Patrick Lawlor, ’12, Associate Editor in Chief
Four candidates are running for president of the Student Government Association, the body that approves clubs and organizations and their budgets, and acts on behalf of the students on issues including campus life, dining and information technology, among others.
Each candidate gave speeches on April 11 in the Warrior’s Den, seeking students’ votes in the election that runs from midnight April 12 until April 16.
Rising senior Domenica Fuller was the first to speak. Fuller has served on SGA for only a year, but hopes to institute more SGA office hours and availability for students. She was the only candidate to talk about recycling efforts on campus, and called for motion-sensor lights in classrooms and academic buildings.
“I want to bring what students want,” Fuller added.
The next candidate was the only member of the Class of 2014, Tony Brunco. “If you want things done, I’m your guy,” said Brunco early in his speech.
He has served on SGA since his freshman year, working on the clubs and organization committee and working with Information Technology Services to increase bandwidth on campus. He said he pust the school’s interest above his own, and will be a more accessible president, if elected. He also understands that off-campus housing is a major issue for students.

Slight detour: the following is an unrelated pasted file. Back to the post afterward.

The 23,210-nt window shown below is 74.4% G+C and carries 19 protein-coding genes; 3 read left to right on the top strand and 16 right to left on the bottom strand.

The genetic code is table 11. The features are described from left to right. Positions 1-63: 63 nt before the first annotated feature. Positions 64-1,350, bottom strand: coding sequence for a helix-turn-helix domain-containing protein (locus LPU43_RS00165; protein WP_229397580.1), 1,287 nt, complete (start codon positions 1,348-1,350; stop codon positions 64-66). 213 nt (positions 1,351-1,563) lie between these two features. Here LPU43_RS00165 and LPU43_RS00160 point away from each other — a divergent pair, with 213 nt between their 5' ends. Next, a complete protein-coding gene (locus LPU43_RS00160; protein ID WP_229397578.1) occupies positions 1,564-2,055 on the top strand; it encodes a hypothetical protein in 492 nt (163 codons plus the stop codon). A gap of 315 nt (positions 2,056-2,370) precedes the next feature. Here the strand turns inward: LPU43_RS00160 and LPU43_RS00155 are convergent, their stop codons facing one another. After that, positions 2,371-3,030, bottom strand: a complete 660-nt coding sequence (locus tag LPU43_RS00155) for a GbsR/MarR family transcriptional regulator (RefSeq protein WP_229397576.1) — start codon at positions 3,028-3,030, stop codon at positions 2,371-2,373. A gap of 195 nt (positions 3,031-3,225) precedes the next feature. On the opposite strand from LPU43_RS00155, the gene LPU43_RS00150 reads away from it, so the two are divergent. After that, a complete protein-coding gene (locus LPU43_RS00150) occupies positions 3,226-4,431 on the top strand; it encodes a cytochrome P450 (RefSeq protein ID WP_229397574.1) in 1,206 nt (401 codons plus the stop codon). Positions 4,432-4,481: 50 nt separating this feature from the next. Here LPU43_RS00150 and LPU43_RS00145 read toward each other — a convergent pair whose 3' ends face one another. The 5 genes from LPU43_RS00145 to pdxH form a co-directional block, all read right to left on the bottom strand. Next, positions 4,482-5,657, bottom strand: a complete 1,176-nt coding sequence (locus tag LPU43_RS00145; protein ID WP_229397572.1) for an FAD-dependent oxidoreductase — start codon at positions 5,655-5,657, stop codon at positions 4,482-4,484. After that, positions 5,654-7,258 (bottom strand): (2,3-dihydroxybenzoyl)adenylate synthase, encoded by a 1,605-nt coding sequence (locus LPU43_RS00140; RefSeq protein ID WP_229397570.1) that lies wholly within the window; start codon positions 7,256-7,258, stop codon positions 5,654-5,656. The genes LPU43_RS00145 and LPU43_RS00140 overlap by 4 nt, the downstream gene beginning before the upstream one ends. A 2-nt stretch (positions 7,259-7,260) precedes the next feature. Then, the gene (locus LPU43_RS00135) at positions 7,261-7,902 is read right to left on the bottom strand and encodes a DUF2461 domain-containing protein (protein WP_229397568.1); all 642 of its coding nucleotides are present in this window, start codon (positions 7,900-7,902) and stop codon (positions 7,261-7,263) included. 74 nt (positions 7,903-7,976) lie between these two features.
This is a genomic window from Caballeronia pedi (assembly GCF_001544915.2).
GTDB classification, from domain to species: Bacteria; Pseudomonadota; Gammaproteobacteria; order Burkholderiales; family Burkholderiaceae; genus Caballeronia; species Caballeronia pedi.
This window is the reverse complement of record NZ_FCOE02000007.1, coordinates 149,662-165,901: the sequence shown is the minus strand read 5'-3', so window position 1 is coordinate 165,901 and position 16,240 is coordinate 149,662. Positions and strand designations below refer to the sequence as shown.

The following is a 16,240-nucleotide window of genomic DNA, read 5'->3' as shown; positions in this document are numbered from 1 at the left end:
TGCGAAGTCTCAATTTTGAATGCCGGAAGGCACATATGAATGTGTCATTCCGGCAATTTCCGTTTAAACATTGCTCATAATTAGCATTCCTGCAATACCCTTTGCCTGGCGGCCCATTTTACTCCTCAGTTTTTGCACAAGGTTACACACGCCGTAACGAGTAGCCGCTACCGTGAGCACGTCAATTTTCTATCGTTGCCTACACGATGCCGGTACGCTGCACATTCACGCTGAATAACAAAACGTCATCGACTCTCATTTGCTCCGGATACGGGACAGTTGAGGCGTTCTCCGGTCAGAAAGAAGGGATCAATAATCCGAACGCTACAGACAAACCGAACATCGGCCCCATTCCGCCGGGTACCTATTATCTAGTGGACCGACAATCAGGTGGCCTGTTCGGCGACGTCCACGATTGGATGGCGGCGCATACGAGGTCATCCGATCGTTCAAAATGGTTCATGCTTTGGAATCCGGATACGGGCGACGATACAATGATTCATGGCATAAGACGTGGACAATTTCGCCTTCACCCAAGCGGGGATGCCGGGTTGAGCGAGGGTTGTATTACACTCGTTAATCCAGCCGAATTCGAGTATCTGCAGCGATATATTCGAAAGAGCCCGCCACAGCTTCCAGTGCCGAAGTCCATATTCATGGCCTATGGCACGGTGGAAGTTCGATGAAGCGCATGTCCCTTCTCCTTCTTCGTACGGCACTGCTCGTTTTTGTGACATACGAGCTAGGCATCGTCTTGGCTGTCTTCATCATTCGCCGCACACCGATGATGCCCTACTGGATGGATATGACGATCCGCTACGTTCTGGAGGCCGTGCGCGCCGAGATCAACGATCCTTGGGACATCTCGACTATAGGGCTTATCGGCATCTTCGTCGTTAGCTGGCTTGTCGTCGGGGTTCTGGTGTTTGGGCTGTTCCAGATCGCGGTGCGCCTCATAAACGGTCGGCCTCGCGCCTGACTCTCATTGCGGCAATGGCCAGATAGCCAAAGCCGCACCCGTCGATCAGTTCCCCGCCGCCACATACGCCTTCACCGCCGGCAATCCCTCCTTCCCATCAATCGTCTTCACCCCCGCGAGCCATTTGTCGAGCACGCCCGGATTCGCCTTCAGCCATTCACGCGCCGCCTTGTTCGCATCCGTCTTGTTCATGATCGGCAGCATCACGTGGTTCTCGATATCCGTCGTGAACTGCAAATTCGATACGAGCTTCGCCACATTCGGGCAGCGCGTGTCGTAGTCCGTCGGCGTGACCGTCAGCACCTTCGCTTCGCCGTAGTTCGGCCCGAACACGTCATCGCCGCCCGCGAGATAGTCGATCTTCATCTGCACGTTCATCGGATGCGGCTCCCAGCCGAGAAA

“There are still bugs to be worked out living off-campus,” said Brunco.
Speaking next was rising senior Haley Warringer, who listed many of her on-campus involvements which include being a resident advisor, an orientation leader, a participant in Alternative Spring Break, and a staff member for conference and events.
“I want every students’ voice heard,” said Warringer. She also pushed for higher meeting attendance at SGA meetings, and wants to add SGA suggestion boxes to high-traffic areas on campus.
A.J. Andreucci, also a member of the Class of 2013, was the final candidate to speak. Andreucci currently serves as the member at large on the SGA executive board. His speech was succinct but powerful. Andreucci’s last point to students was to use their voice and vote in the election.
Voting is open until April 16, and voting can be performed online on Merrimack College’s COIN site, which is accessed through merrimack.collegiatelink.net.